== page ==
Since the economic malaise started, certain helpful actions have been taken by "stressed" members of the dealer distribution and related and/or like sectors, from both operational control and financial stances. These include the following and are especially significant in today's soft dealer market:

  • Ensuring that members of the executive team work as a unit: (not an easy task in many family run businesses) Too many times the CFO's contribution and expertise is not fully utilized.
  • A definitive succession plan to have the right people ready to step in (this may actually bypass family members in such a controlled entity if these individuals cannot objectively meet the needs of the task ahead). Succession planning, depending on the size of the entity, should not be restricted to the CEO/CFO office but must include sales, operations and the like.
  • Financial planning tools such as a running 13-week cash flow and a weekly review of sources and uses will give not only the CFO but the entire executive team a good grounding in what is available and what can be done on a near real-time basis. As a side but significant benefit, it is a useful tool for your lenders to review when needed, since such tools can be the basis for illustrating not only financial acumen but also credibility of data.
  • Talking to lenders more often: Lenders do not like surprises, so keeping them informed on a timely basis will help in getting them to work with you in times of stress and make them more receptive to new ideas and requests.
  • Restructure the balance sheet in general if it makes sense: Consider financing alternatives that may reduce cash outflows. (Again, cash has been and remains king.) Alternatives may include refinancing existing loans at lower effective rates or infusion of equity as needed (may be necessary to attract new lending). Do not neglect, however, the potential impact of new covenants or ratchet downs, etc., discussed above.
  • Managing both AR and AP through a weekly sources and uses sub-set of the 13-week cash flow mentioned above.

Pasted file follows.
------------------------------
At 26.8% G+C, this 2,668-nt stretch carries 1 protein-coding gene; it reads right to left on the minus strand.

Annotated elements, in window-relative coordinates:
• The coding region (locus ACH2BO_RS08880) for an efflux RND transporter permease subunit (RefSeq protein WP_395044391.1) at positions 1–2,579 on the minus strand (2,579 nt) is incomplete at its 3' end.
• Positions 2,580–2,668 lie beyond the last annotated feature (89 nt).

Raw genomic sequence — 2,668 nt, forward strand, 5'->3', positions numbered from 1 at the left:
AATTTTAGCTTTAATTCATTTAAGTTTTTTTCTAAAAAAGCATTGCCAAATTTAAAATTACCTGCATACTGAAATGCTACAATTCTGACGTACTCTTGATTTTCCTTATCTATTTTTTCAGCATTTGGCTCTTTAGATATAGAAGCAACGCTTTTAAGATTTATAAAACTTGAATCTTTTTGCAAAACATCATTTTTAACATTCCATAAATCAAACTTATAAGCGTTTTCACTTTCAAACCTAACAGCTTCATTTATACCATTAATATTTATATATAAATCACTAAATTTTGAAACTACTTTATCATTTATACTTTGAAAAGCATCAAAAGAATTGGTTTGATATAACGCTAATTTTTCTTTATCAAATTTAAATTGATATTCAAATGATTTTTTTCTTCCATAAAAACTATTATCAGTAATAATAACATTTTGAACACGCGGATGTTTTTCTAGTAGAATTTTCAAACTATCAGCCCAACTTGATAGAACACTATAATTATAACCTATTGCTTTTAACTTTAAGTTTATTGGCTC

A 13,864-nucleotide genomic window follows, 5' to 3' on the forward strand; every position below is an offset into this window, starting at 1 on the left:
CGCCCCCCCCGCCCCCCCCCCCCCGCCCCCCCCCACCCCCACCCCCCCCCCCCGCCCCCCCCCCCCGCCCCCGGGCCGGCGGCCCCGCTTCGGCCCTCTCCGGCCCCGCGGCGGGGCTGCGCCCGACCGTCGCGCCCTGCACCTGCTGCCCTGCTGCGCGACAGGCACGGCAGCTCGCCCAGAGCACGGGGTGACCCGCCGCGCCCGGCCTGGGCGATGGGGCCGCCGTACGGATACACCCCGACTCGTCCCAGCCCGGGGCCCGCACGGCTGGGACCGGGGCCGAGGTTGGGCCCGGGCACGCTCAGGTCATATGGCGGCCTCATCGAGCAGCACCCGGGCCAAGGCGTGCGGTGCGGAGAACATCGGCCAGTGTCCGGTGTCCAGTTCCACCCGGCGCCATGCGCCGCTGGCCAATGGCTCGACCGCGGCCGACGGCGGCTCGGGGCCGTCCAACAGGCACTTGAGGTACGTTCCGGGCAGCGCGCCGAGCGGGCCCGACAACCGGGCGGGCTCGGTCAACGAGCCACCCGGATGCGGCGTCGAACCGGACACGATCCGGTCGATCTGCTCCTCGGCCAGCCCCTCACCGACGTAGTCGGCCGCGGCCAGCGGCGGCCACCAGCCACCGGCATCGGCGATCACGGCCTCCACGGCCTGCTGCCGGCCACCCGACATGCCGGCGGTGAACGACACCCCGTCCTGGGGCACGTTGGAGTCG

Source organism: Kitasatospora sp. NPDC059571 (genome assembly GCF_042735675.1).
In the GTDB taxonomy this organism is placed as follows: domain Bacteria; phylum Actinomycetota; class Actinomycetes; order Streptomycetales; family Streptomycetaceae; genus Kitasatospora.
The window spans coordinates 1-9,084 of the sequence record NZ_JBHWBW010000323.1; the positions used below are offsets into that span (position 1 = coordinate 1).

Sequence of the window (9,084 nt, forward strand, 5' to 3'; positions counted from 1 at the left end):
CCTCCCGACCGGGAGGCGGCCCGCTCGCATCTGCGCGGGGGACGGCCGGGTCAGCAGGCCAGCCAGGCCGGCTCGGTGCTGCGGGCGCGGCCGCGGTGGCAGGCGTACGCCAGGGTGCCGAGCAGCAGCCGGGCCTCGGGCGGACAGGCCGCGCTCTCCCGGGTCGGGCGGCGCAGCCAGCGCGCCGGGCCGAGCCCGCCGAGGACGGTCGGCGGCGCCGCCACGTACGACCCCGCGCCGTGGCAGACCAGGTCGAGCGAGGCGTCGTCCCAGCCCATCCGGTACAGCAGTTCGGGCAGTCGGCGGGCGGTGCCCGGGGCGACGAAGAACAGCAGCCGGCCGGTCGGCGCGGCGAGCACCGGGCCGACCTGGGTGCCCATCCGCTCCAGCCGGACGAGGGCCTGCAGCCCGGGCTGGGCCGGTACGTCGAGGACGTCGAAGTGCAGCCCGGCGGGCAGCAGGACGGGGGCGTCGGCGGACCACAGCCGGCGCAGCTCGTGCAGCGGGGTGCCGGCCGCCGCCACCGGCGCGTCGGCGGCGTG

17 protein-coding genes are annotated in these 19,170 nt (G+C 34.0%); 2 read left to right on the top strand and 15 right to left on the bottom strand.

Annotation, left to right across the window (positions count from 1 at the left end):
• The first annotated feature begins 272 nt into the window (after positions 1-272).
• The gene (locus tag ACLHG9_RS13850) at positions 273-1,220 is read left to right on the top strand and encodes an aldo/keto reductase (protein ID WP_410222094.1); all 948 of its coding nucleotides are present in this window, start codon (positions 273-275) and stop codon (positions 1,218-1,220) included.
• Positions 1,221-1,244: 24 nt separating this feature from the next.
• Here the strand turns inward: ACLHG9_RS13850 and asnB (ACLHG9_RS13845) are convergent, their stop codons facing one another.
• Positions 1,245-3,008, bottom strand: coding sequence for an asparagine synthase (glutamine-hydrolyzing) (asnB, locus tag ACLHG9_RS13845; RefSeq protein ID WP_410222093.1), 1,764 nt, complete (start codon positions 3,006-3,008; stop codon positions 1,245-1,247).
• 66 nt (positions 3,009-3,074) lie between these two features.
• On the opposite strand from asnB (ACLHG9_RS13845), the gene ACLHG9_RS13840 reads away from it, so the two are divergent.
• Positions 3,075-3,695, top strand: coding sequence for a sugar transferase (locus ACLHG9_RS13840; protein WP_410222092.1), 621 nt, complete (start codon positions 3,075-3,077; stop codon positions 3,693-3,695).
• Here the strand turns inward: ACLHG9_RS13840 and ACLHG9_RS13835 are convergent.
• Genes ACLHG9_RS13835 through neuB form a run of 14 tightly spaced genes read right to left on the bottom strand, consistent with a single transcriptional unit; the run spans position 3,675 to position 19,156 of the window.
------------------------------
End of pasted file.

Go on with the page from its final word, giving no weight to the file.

• Operations, sales and management must work together to decrease floor planning to a "must have" level: The same applies to spare parts inventory. As simple as it sounds, excess inventory costs money.
General Cost Containment
  • Cutting SG&A to the bone: In privately held, family-run enterprises there is the need to get past emotional issues.
  • Cutting the albatross of legacy costs (such high or unnecessary locations) by pulling in the horns (fewer locations) on a pragmatic basis.
Human Capital
  • Freezing salaries and hires if the needs arise: A tough decision to make for sure – if it's necessary, do it. But do it right.
  • Reducing/optimizing the size of the workforce: Many companies have become bloated due to the retraction of business/sales from the peaks of a couple of years ago.
  • Decrease fleet inventory of used equipment.
  • Decrease spare parts inventory.
External Support
  • Bringing in external operation and financial advisors who will tell you what you should know and not necessarily what you want to know. It is important not to look for a financial advisor alone, but one with operational capabilities.
Other Considerations
  • Consolidation is still very much a viable alternative to some stressed situations: There is strength in size, providing economies of scale (personnel, market penetration, floor plan, etc.)
  • Market positioning: Building and maintaining a viable and dynamic business is not an easy task. Too many times, owners and management neglect to view their position relative to competition, technological advances, their own business advantages and value-adds relative to competition, their weaknesses, and so on. It may sound dramatic and certainly harsh, but a basic question to ask yourself in difficult times is: Will this company be missed if it were to simply go away?
In short, the economic conditions remain difficult for many in the construction equipment distribution sector.

Slow business, strained margins, competitive pressures, operational dynamics coupled with a more stringent lending environment, all lead to the need for the CEO and CFO to reassess their business plans to the new "normal," make some hard choices and execute a new operating model for the company.

Urgency, communication and realistic executable actions are the key and critical elements for many in the industry as a means of "surviving" until markets stabilize, thus providing the foundation for permanent improvement.

Rich Moskwa is a managing director in BDO Consulting Corporate Advisors New York office and has more than 35 years of experience in risk assessment and due diligence, and crisis management in lending institutions, turnaround planning and strategic advice to company owners, management, lenders, creditors and investors. He can be reached at